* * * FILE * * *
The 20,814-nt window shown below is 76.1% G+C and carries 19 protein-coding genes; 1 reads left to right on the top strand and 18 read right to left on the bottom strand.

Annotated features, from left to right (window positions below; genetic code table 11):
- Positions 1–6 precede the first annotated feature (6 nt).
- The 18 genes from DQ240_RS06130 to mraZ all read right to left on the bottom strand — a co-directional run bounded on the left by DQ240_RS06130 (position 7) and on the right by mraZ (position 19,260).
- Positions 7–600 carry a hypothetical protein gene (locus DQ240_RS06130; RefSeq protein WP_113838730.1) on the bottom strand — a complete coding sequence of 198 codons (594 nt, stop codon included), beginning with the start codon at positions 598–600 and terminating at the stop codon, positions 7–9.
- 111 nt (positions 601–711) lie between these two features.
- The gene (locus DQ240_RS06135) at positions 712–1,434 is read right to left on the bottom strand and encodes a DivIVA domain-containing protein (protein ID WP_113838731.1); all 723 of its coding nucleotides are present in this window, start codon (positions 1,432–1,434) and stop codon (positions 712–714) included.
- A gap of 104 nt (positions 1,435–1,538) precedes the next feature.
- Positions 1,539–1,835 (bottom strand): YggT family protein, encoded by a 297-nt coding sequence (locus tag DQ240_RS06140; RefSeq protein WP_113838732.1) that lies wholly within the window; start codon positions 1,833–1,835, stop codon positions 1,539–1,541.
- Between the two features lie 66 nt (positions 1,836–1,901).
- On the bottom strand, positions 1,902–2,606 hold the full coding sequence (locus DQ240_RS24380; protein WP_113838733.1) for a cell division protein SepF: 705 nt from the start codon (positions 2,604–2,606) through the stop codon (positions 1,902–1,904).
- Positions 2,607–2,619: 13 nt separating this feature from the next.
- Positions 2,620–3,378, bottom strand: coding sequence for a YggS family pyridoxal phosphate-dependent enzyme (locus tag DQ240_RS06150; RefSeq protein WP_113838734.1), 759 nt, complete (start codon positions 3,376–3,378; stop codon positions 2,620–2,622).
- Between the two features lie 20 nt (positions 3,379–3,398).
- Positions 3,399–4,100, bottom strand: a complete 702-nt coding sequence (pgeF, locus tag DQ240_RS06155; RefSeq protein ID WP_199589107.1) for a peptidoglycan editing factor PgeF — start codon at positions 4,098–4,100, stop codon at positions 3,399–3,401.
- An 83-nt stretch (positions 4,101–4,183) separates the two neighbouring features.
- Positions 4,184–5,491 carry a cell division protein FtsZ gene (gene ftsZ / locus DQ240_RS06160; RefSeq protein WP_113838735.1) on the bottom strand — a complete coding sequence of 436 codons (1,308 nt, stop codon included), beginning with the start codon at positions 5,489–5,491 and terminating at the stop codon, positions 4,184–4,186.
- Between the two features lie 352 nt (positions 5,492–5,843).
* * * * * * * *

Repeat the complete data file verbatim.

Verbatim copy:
The 20,814-nt window shown below is 76.1% G+C and carries 19 protein-coding genes; 1 reads left to right on the top strand and 18 read right to left on the bottom strand.

Annotated features, from left to right (window positions below; genetic code table 11):
- Positions 1–6 precede the first annotated feature (6 nt).
- The 18 genes from DQ240_RS06130 to mraZ all read right to left on the bottom strand — a co-directional run bounded on the left by DQ240_RS06130 (position 7) and on the right by mraZ (position 19,260).
- Positions 7–600 carry a hypothetical protein gene (locus DQ240_RS06130; RefSeq protein WP_113838730.1) on the bottom strand — a complete coding sequence of 198 codons (594 nt, stop codon included), beginning with the start codon at positions 598–600 and terminating at the stop codon, positions 7–9.
- 111 nt (positions 601–711) lie between these two features.
- The gene (locus DQ240_RS06135) at positions 712–1,434 is read right to left on the bottom strand and encodes a DivIVA domain-containing protein (protein ID WP_113838731.1); all 723 of its coding nucleotides are present in this window, start codon (positions 1,432–1,434) and stop codon (positions 712–714) included.
- A gap of 104 nt (positions 1,435–1,538) precedes the next feature.
- Positions 1,539–1,835 (bottom strand): YggT family protein, encoded by a 297-nt coding sequence (locus tag DQ240_RS06140; RefSeq protein WP_113838732.1) that lies wholly within the window; start codon positions 1,833–1,835, stop codon positions 1,539–1,541.
- Between the two features lie 66 nt (positions 1,836–1,901).
- On the bottom strand, positions 1,902–2,606 hold the full coding sequence (locus DQ240_RS24380; protein WP_113838733.1) for a cell division protein SepF: 705 nt from the start codon (positions 2,604–2,606) through the stop codon (positions 1,902–1,904).
- Positions 2,607–2,619: 13 nt separating this feature from the next.
- Positions 2,620–3,378, bottom strand: coding sequence for a YggS family pyridoxal phosphate-dependent enzyme (locus tag DQ240_RS06150; RefSeq protein WP_113838734.1), 759 nt, complete (start codon positions 3,376–3,378; stop codon positions 2,620–2,622).
- Between the two features lie 20 nt (positions 3,379–3,398).
- Positions 3,399–4,100, bottom strand: a complete 702-nt coding sequence (pgeF, locus tag DQ240_RS06155; RefSeq protein ID WP_199589107.1) for a peptidoglycan editing factor PgeF — start codon at positions 4,098–4,100, stop codon at positions 3,399–3,401.
- An 83-nt stretch (positions 4,101–4,183) separates the two neighbouring features.
- Positions 4,184–5,491 carry a cell division protein FtsZ gene (gene ftsZ / locus DQ240_RS06160; RefSeq protein WP_113838735.1) on the bottom strand — a complete coding sequence of 436 codons (1,308 nt, stop codon included), beginning with the start codon at positions 5,489–5,491 and terminating at the stop codon, positions 4,184–4,186.
- Between the two features lie 352 nt (positions 5,492–5,843).